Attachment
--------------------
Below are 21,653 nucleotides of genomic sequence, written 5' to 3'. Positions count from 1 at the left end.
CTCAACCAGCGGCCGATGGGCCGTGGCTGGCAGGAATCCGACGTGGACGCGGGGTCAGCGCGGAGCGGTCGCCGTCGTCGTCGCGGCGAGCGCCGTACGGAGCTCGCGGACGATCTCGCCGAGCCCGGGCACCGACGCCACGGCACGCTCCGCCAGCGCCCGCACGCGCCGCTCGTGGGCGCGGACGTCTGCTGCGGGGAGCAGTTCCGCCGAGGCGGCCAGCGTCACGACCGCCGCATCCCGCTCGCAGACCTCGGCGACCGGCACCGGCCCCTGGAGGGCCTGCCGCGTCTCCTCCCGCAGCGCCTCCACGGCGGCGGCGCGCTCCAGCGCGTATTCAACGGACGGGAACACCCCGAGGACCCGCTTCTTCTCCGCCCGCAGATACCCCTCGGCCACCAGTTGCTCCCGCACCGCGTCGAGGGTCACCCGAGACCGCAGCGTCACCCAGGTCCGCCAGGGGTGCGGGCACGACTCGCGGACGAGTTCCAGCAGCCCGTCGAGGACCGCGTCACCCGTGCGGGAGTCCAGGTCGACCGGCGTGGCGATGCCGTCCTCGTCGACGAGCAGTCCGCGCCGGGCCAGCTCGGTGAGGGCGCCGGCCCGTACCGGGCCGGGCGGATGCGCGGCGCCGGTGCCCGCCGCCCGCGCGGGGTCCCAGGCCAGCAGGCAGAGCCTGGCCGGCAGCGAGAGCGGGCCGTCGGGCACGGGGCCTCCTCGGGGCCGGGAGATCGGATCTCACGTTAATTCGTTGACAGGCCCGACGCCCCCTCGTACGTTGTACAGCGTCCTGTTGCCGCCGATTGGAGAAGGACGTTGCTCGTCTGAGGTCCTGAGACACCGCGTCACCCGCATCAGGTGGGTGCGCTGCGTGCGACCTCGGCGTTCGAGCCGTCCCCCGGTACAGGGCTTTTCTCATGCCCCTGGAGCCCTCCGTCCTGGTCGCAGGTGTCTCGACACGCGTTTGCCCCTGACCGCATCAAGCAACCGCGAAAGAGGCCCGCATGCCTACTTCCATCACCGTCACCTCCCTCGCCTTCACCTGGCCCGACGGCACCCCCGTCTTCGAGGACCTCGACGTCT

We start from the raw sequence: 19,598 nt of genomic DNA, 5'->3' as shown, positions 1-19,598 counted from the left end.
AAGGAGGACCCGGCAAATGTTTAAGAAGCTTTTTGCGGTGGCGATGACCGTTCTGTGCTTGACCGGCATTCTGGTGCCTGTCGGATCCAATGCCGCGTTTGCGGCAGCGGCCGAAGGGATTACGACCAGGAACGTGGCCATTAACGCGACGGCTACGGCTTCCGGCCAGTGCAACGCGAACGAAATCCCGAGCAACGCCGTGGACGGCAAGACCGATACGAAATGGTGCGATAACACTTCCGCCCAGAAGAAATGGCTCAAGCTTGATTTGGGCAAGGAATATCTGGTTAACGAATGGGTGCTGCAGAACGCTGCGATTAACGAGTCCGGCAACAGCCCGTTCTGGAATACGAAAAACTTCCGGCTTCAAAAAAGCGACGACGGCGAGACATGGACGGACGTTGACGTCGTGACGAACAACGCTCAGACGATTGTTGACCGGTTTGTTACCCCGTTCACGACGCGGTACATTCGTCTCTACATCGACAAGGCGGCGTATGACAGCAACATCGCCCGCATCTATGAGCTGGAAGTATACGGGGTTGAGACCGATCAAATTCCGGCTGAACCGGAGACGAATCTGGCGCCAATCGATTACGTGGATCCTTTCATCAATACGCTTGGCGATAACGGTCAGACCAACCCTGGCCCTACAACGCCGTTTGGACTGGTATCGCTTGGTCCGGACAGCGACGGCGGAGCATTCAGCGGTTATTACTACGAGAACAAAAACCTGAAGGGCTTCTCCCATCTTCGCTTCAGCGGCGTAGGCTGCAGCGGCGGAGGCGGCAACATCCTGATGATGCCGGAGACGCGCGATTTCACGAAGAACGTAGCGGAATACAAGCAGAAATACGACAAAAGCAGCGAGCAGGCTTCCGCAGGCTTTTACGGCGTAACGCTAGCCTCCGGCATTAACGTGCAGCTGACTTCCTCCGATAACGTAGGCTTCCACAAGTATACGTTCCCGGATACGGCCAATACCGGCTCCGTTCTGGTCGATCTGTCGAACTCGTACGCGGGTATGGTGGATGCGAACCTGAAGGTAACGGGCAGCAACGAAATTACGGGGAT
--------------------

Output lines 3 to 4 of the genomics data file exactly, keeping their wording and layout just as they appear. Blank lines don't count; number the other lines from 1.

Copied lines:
We start from the raw sequence: 19,598 nt of genomic DNA, 5'->3' as shown, positions 1-19,598 counted from the left end.
AAGGAGGACCCGGCAAATGTTTAAGAAGCTTTTTGCGGTGGCGATGACCGTTCTGTGCTTGACCGGCATTCTGGTGCCTGTCGGATCCAATGCCGCGTTTGCGGCAGCGGCCGAAGGGATTACGACCAGGAACGTGGCCATTAACGCGACGGCTACGGCTTCCGGCCAGTGCAACGCGAACGAAATCCCGAGCAACGCCGTGGACGGCAAGACCGATACGAAATGGTGCGATAACACTTCCGCCCAGAAGAAATGGCTCAAGCTTGATTTGGGCAAGGAATATCTGGTTAACGAATGGGTGCTGCAGAACGCTGCGATTAACGAGTCCGGCAACAGCCCGTTCTGGAATACGAAAAACTTCCGGCTTCAAAAAAGCGACGACGGCGAGACATGGACGGACGTTGACGTCGTGACGAACAACGCTCAGACGATTGTTGACCGGTTTGTTACCCCGTTCACGACGCGGTACATTCGTCTCTACATCGACAAGGCGGCGTATGACAGCAACATCGCCCGCATCTATGAGCTGGAAGTATACGGGGTTGAGACCGATCAAATTCCGGCTGAACCGGAGACGAATCTGGCGCCAATCGATTACGTGGATCCTTTCATCAATACGCTTGGCGATAACGGTCAGACCAACCCTGGCCCTACAACGCCGTTTGGACTGGTATCGCTTGGTCCGGACAGCGACGGCGGAGCATTCAGCGGTTATTACTACGAGAACAAAAACCTGAAGGGCTTCTCCCATCTTCGCTTCAGCGGCGTAGGCTGCAGCGGCGGAGGCGGCAACATCCTGATGATGCCGGAGACGCGCGATTTCACGAAGAACGTAGCGGAATACAAGCAGAAATACGACAAAAGCAGCGAGCAGGCTTCCGCAGGCTTTTACGGCGTAACGCTAGCCTCCGGCATTAACGTGCAGCTGACTTCCTCCGATAACGTAGGCTTCCACAAGTATACGTTCCCGGATACGGCCAATACCGGCTCCGTTCTGGTCGATCTGTCGAACTCGTACGCGGGTATGGTGGATGCGAACCTGAAGGTAACGGGCAGCAACGAAATTACGGGGAT